I agree with your reasoning, but would not support making ISO 3166-2 a MUST because I don’t have 100% confidence in it’s accuracy across all jurisdictions, and I’m concerned by the inherent political nature of the specification (see Kosovo and the reasoning behind the CA/B Forum allowing user defined country code XX).  I would support wording along the lines of, “CAs SHOULD check the ST field against ISO 3166-2 prior to issuance and flag deviations for additional scrutiny,” but I’m not sure how useful any ‘SHOULD do thus and such’ directive is in a CA/B Forum standard which SHOULD be auditable.





From: Servercert-wg <servercert-wg-bounces at cabforum.org> On Behalf Of Ryan Sleevi via Servercert-wg
Sent: Tuesday, September 3, 2019 9:54 PM
To: Bruce Morton <Bruce.Morton at entrustdatacard.com>; CA/B Forum Server Certificate WG Public Discussion List <servercert-wg at cabforum.org>
Subject: Re: [Servercert-wg] [EXTERNAL] State or Province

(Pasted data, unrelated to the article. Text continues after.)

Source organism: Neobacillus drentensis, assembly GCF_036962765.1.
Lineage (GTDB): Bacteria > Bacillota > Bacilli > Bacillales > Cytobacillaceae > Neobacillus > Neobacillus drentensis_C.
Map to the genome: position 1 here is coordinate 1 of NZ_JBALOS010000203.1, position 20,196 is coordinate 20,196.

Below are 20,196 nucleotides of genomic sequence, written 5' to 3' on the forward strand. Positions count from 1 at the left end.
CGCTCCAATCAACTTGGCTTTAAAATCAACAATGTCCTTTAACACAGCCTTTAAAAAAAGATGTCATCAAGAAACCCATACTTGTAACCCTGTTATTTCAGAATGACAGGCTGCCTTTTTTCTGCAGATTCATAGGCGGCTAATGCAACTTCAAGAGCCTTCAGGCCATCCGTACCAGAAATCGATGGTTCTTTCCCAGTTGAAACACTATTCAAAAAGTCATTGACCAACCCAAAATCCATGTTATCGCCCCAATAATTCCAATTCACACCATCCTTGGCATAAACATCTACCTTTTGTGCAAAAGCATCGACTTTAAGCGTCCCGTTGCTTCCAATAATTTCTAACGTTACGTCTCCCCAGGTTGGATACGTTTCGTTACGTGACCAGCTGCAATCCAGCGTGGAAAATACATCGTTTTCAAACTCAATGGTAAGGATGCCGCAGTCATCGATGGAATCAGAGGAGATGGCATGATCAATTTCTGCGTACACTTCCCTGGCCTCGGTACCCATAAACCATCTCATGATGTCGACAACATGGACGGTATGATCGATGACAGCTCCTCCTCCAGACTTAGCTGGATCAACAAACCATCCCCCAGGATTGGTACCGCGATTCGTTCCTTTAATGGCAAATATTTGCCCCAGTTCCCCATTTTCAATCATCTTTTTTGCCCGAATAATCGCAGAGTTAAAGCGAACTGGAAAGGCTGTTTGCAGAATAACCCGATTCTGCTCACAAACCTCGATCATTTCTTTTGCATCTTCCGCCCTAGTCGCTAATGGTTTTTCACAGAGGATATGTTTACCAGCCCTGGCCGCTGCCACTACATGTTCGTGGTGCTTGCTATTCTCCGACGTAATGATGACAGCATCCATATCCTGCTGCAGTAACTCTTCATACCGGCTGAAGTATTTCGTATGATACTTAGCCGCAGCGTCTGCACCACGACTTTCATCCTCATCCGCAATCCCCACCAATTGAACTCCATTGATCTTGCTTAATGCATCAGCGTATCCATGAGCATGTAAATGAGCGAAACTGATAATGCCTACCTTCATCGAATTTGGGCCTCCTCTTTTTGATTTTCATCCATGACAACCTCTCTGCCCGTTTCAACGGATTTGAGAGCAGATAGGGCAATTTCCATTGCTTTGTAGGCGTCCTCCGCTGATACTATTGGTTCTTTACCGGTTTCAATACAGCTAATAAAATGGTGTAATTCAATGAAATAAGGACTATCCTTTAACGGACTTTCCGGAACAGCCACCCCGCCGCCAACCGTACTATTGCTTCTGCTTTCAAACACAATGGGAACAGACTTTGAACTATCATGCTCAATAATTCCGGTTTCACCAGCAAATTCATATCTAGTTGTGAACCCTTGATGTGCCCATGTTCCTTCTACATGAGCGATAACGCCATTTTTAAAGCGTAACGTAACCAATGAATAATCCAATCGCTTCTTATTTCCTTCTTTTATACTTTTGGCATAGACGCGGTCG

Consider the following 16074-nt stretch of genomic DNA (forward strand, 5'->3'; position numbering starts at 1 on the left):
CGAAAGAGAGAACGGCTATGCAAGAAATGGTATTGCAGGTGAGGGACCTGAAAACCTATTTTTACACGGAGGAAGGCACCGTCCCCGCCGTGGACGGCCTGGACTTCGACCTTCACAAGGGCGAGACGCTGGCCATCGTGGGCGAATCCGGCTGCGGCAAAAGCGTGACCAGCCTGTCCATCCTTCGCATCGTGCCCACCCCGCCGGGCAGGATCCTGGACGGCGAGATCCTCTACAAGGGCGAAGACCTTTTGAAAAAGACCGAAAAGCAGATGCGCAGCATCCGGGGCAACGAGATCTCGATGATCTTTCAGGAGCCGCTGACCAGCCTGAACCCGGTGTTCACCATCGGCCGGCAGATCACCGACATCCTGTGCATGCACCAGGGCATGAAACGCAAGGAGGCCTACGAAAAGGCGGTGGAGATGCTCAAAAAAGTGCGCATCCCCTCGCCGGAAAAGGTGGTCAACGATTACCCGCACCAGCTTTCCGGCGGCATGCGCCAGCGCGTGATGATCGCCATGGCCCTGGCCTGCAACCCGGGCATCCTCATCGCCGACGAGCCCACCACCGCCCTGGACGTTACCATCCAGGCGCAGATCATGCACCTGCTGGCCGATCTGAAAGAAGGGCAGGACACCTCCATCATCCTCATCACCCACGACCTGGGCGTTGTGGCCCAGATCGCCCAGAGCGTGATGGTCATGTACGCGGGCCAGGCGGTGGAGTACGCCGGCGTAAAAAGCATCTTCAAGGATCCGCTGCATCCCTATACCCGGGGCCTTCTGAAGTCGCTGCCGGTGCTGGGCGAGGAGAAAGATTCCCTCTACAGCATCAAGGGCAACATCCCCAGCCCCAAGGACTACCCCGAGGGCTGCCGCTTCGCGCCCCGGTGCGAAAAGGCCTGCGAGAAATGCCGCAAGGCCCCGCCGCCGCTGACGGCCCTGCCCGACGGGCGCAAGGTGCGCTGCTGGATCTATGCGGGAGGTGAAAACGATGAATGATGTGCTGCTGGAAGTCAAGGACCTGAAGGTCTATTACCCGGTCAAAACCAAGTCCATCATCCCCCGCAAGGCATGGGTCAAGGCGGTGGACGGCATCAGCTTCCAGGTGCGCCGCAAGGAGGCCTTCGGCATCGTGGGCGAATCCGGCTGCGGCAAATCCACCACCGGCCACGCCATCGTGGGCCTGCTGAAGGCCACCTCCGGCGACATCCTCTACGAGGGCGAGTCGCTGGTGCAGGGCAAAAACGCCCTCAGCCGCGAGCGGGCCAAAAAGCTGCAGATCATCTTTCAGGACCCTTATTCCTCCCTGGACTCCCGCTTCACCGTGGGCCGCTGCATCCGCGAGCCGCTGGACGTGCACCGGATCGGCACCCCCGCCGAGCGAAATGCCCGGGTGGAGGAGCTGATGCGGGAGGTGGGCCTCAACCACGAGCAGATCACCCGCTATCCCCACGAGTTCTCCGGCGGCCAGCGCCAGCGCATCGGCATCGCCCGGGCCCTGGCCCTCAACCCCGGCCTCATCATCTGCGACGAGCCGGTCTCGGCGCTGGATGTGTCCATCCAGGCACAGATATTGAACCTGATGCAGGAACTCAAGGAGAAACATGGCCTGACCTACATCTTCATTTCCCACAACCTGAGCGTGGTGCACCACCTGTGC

I think one of the really important questions, which we've seen multiple CAs have issues with, is what objectively should the ST field contain, and can we ensure that's consistent among CAs?


Right now, we can have three validation agents at the same CA, or three different CAs, issue three different certificates: one with C=US, ST=GA, the other with C=US, ST=Georgia, a third with C=US, ST=Ga.


It does not seem like relying parties benefit from that flexibility, much like Relying Parties have trouble when CAs don't use the CA/B Forum Policy OIDs to distinguish DV/EV/OV. Can we find a system that consistently works, regardless of CA, and regardless of the validation agent performing the validation, so that Relying Parties can benefit?